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"These companionable, searching, smart, smart-ass diary-poems--one per week of pregnancy--talk their human into the baby moving through her into love, racism, climate change, kitties who turn into tigers, domination/damnation of capital, body-pain, fear, gritted teeth, safety (maybe, sometimes), future (maybe), autonomy (no such thing), love." --Catherine Wagner
"One of my new favorite books! Adra Raine writes poems while pregnant, collaborating with her unborn child, taking long, contemplative looks at the world as cells proliferate inside. Her body is part of our own awakening, to not be shy in a world ready to judge by race, by sex, gender. This is a book about getting ready. This is a book of revolution for beauty unleashed!" - CAConrad, author of While Standing in Line for Death
"There's a scratching uneasiness under Adra Raine's Want-Catcher: A Record of Pregnant Writing. Certainly, we find it in the anxious, intimate accounting of what Raine expects motherhood will change. She renders these instabilities with a directness that doesn't pretend at settled clarity. But what surprised and troubled me is how consumerism wends its hungry way through the 32 weeks documented here. 'A want is a mole, ' Raine writes, suggesting first the small creatures that live inside the dark. But isn't a mole also a kind of traitor? Want-Catcher digs through to shine light on desires, how they can turn people into things and leave us wanting. How they tunnel their way into the life-changing and the life-making. Intimate accounting indeed." --Douglas Kearney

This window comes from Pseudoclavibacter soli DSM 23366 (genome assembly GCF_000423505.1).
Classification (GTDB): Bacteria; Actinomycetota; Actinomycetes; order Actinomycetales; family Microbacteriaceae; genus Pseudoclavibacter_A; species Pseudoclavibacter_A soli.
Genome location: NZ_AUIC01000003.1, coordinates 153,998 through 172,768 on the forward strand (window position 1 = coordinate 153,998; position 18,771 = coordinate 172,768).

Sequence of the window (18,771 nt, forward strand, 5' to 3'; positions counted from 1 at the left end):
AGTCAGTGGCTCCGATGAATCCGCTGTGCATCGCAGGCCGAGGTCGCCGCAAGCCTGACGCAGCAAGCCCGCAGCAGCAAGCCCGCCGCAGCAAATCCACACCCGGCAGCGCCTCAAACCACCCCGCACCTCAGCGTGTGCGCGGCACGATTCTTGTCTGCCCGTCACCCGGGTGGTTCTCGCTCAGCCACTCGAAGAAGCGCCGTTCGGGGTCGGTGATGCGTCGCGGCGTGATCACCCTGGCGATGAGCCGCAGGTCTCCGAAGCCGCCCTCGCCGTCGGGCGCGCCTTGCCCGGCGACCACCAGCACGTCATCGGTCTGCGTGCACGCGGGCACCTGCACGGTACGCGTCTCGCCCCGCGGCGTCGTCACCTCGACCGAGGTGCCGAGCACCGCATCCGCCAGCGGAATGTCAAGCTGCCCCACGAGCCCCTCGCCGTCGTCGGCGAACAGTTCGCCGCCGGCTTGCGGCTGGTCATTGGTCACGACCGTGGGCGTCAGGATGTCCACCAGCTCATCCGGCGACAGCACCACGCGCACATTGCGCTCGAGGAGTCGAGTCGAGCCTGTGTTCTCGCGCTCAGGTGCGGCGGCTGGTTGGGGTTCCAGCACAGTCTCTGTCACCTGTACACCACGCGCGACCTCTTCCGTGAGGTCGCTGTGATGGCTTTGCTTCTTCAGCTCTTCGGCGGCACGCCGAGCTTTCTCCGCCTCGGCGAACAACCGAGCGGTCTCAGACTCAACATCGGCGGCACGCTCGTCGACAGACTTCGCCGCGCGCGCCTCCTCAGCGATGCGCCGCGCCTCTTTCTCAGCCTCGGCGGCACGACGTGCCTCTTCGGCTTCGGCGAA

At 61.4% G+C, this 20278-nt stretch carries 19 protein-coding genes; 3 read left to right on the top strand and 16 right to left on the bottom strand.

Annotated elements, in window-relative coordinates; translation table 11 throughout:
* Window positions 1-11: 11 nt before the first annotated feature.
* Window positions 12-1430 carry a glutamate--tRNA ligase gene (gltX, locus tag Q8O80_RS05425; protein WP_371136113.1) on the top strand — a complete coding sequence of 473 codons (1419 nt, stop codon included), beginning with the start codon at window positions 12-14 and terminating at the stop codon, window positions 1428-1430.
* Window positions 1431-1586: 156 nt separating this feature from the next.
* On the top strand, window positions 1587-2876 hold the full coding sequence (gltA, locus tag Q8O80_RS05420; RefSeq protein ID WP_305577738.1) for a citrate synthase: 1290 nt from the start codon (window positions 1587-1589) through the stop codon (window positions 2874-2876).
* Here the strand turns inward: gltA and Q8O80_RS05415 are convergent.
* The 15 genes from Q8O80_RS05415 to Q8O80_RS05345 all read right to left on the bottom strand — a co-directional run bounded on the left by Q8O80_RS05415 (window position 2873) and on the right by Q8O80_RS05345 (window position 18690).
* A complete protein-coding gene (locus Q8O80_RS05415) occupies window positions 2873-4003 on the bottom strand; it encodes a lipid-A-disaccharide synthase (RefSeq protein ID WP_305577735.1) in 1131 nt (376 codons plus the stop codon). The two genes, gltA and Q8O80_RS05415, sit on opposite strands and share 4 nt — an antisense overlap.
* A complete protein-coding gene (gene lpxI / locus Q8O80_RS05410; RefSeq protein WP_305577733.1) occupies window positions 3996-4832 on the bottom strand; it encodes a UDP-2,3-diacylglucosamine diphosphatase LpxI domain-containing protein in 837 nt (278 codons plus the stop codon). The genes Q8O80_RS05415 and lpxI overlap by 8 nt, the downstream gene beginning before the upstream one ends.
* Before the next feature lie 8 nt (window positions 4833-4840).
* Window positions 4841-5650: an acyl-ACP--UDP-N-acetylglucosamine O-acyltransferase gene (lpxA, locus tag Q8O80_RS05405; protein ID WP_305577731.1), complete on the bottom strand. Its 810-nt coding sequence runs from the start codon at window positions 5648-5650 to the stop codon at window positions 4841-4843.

Want-Catcher comes out of Adra Raine's writing through her first pregnancy and the way contemporary U.S. culture speaks through, at, and against the pregnant body. Becoming pregnant in late capitalism, one of the first things one encounters in the pregnancy-industrial complex is week-by-week guides to what is happening in the body and in the fetus's development, along the path to the 40-week "due date." Taking the week as a unit of measure, Raine wrote for forty weeks, at the end of which arrived a baby and a book. With both, she writes, she "met a remaining stigma around pregnancy and parenthood, domestic topics both too personal and too mundane to talk about in public, much less write and read poetry about." Is this poetry? It may be prose poetry or poetic prose, or maybe it's memoir or creative nonfiction. Whatever it isn't, Want-Catcher is an offering: a communion of thoughts and feelings and language, a meditation on time and time's record.